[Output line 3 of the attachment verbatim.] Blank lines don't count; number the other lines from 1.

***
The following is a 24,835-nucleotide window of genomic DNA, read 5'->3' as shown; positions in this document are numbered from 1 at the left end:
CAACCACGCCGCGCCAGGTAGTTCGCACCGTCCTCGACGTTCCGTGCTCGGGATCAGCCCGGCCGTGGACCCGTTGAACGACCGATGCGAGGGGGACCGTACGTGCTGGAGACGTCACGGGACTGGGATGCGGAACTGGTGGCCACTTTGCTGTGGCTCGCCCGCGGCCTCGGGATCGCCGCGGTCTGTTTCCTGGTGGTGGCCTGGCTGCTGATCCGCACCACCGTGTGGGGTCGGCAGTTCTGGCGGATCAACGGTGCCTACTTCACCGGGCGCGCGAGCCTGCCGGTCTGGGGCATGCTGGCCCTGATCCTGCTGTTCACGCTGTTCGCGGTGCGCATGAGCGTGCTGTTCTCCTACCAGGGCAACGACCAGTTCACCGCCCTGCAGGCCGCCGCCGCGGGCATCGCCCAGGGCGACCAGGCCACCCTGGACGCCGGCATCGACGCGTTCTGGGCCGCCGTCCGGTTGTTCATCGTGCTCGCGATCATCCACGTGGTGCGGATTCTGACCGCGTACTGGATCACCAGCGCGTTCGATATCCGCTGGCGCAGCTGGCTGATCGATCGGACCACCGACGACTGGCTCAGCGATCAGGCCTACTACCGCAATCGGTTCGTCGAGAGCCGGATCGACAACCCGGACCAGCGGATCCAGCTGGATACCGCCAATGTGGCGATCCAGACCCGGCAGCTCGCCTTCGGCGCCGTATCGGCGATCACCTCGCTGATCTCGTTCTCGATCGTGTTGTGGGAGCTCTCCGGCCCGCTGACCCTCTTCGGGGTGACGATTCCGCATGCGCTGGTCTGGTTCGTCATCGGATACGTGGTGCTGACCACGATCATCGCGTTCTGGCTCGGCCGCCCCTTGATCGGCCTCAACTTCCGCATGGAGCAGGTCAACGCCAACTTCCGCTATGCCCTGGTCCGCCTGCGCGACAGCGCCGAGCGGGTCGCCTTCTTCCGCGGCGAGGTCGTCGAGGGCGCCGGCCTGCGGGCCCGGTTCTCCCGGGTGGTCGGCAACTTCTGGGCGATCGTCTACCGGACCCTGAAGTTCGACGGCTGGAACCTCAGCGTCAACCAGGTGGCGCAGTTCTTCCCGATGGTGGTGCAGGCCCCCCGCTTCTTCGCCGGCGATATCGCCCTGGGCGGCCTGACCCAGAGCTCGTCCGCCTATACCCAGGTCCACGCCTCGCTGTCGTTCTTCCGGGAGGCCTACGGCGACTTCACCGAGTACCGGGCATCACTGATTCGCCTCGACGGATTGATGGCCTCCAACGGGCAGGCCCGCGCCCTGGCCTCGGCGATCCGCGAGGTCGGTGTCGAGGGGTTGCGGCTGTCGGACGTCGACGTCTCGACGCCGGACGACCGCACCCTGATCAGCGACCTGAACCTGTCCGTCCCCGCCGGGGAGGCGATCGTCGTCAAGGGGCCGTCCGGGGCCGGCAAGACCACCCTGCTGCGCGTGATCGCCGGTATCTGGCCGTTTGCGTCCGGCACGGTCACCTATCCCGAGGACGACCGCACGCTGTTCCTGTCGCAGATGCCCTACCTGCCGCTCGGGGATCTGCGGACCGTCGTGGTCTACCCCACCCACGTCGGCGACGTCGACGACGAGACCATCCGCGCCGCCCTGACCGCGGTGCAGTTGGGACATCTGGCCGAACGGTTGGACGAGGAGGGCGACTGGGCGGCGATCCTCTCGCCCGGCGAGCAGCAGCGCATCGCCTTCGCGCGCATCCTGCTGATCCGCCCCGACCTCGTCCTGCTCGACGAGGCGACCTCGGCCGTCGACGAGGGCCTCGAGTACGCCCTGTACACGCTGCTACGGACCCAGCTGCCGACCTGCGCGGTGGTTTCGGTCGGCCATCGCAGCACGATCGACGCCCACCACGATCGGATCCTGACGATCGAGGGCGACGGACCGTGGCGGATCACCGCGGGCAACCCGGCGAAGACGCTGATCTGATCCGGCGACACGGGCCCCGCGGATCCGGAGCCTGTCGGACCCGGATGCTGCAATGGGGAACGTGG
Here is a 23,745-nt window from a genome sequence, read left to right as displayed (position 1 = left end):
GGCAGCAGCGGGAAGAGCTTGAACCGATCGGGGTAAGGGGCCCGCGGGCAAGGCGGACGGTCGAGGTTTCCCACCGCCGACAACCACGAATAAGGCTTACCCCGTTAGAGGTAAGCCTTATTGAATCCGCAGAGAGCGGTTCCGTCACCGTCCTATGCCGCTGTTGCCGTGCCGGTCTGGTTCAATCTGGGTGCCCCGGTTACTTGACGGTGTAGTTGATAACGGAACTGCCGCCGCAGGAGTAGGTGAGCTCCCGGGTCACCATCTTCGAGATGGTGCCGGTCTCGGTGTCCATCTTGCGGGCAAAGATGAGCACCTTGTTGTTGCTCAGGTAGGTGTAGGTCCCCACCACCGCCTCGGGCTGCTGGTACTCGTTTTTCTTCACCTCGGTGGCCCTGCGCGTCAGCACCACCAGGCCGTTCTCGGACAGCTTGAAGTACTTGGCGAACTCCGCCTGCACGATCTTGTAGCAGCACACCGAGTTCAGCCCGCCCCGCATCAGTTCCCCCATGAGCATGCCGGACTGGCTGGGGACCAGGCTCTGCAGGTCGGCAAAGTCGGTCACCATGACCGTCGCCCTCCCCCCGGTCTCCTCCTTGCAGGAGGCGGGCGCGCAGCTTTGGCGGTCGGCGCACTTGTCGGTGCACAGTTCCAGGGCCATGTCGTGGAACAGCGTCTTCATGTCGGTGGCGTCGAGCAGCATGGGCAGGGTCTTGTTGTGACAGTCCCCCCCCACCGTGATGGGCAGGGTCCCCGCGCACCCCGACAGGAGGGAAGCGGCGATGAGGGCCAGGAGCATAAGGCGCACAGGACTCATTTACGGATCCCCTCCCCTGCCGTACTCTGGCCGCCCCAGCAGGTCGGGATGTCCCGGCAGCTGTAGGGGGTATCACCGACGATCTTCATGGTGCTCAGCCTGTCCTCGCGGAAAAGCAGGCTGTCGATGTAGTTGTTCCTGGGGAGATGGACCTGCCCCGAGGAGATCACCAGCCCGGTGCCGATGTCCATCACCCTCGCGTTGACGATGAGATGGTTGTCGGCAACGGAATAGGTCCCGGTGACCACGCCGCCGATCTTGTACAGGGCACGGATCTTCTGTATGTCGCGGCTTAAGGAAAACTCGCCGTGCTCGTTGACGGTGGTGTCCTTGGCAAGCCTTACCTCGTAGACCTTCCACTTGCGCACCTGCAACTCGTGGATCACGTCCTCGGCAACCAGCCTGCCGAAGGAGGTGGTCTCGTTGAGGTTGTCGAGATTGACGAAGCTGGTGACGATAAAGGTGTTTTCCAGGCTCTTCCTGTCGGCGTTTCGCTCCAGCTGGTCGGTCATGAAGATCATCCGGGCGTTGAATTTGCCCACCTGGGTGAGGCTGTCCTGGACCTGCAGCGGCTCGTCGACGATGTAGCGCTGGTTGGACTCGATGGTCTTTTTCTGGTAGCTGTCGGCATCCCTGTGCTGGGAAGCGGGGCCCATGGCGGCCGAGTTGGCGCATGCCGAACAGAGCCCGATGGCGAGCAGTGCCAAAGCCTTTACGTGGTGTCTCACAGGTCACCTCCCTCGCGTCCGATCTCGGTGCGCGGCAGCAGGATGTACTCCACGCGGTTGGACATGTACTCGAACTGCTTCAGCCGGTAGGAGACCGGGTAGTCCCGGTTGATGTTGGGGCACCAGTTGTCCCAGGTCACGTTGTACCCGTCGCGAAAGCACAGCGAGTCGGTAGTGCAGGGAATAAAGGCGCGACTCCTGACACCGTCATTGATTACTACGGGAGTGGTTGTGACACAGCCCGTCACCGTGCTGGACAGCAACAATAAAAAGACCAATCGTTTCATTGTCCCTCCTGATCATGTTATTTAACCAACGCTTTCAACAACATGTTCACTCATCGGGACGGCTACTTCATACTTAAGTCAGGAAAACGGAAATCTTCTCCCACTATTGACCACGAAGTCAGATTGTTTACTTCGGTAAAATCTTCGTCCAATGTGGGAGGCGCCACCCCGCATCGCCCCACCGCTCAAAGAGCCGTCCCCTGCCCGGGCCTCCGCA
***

Here is a 23,745-nt window from a genome sequence, read left to right as displayed (position 1 = left end):